On the night of February 10/11 a penumbral lunar eclipse will be visible from most of North America. Penumbral eclipses of the Moon are never as spectacular as total eclipses, but this one is worth looking for because it’s a deep penumbral eclipse. I say “looking for” since many people wouldn’t notice the eclipse unless it was brought to their attention.
So before describing its appearance, let’s talk about the geometry of eclipses, and why eclipses happen. The slideshow above displays 4 graphics that will help you see the light. Images 1-3 are not to scale (NTS) to more clearly show the geometry.
Image 1 shows rays of light drawn from the Sun toward the Earth. Those rays define regions in space from which the Earth totally blocks the Sun (A), appears too small to completely cover the Sun (B), partially blocks the Sun (C), and is seen side-by-side with the Sun (D). If you know the size of the Sun and Earth, and the distance between them, all these regions can be “measured” using plane geometry.
Image 2 shows how the same geometry creates shadows of Earth that project into space as conical volumes of reduced light — the level of darkness depends on how much of the Sun is blocked. Image 2 also shows how much the geometry is not-to-scale. Note that the rays forming the umbra appear to converge about 3 Earth-diameters out in space. In reality, the vertex angle is a mere 0.5° (not the shown 25°). The umbra actually extends some 190 Earth-diameters in length.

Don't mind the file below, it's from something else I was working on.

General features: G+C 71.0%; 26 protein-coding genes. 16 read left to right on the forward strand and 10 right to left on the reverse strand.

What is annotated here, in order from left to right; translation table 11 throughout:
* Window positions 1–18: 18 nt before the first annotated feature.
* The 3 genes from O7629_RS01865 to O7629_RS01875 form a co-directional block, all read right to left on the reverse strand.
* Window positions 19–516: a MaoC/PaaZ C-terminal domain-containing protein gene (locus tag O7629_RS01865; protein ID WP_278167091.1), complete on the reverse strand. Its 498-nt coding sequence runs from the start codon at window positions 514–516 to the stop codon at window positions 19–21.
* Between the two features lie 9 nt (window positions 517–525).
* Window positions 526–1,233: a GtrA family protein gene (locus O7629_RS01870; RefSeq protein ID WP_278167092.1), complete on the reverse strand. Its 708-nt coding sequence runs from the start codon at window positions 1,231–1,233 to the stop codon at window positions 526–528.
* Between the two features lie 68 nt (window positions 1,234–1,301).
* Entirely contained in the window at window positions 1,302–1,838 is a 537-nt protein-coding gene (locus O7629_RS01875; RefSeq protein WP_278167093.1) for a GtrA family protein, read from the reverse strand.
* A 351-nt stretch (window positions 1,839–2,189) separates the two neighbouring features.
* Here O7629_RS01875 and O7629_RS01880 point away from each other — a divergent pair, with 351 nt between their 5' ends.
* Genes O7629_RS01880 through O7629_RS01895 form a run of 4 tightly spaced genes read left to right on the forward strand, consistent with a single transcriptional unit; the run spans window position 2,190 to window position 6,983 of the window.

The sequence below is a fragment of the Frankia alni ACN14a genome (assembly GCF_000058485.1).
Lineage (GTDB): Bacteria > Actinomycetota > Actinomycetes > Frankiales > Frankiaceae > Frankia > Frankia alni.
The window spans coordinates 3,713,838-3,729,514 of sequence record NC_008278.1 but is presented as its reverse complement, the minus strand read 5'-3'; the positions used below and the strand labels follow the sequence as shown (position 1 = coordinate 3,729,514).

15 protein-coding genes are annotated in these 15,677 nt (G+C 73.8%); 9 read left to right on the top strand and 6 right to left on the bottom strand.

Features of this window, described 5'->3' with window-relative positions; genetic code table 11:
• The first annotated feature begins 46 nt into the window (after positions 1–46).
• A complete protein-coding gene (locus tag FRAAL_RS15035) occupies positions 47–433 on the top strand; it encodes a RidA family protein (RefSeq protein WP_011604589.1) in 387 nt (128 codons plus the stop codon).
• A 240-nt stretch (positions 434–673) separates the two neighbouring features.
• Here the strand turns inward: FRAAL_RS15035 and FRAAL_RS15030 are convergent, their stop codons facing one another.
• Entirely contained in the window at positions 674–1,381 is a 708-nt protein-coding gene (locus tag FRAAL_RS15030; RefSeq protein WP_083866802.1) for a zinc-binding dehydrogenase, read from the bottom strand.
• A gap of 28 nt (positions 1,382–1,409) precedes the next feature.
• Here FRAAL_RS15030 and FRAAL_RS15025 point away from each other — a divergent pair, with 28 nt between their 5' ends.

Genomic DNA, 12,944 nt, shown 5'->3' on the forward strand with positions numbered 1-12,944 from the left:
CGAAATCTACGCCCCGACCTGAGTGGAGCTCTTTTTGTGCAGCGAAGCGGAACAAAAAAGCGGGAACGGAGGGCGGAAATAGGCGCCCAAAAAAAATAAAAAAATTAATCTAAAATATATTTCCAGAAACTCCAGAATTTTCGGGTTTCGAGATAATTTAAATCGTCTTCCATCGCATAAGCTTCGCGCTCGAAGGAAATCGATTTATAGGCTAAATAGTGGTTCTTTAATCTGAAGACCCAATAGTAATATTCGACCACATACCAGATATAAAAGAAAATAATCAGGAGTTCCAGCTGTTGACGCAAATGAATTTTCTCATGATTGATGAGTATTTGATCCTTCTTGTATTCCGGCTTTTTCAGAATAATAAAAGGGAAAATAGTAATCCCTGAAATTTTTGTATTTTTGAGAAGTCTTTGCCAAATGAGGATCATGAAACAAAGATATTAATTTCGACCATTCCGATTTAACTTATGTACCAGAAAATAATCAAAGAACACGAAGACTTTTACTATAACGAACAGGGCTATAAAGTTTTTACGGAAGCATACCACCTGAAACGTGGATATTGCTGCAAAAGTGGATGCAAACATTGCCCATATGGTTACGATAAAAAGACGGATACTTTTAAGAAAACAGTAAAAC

Image 3 shows why the Moon appears orange in color during an umbral eclipse (not what will happen on Feb 11). Rayleigh Scattering of sunlight as it passes through the Earth’s atmosphere filters out the shorter wavelengths (violet, blue, green, yellow) and allows the orange and red to continue on their way. Note also that the sunlight refracts twice — once upon entering the atmosphere and again upon leaving it. This bends the rays toward the Moon, which would otherwise appear totally dark in Earth’s shadow.
Image 3 also explains why, in Image 1, you would see a ring of orange light around the Earth from positions A, B, and C.
Image 4 shows what you can expect to see — a slight darkening of the northeast edge of the Moon, and maybe a hint of orange coloring. But that’s only if you’re on the lucky side of the planet. Click on the thumbnail below for a map of eclipse visibility.
A penumbral lunar eclipse looks, at best, like a “wrong” phase of the Moon. See my Nov 27, 2004 post for a photographic comparison showing what I mean by “wrong.” But watching an eclipse with an understanding of how the Moon interacts with Earth’s shadows can be an illuminating experience.
If you followed the geometry in this post, you’ll be ready for next week’s Q&A. One curious Sky Lights reader asks: Is it possible to see a lunar eclipse while the Sun is still up
Next Week in Sky Lights ⇒ Daytime Lunar Eclipse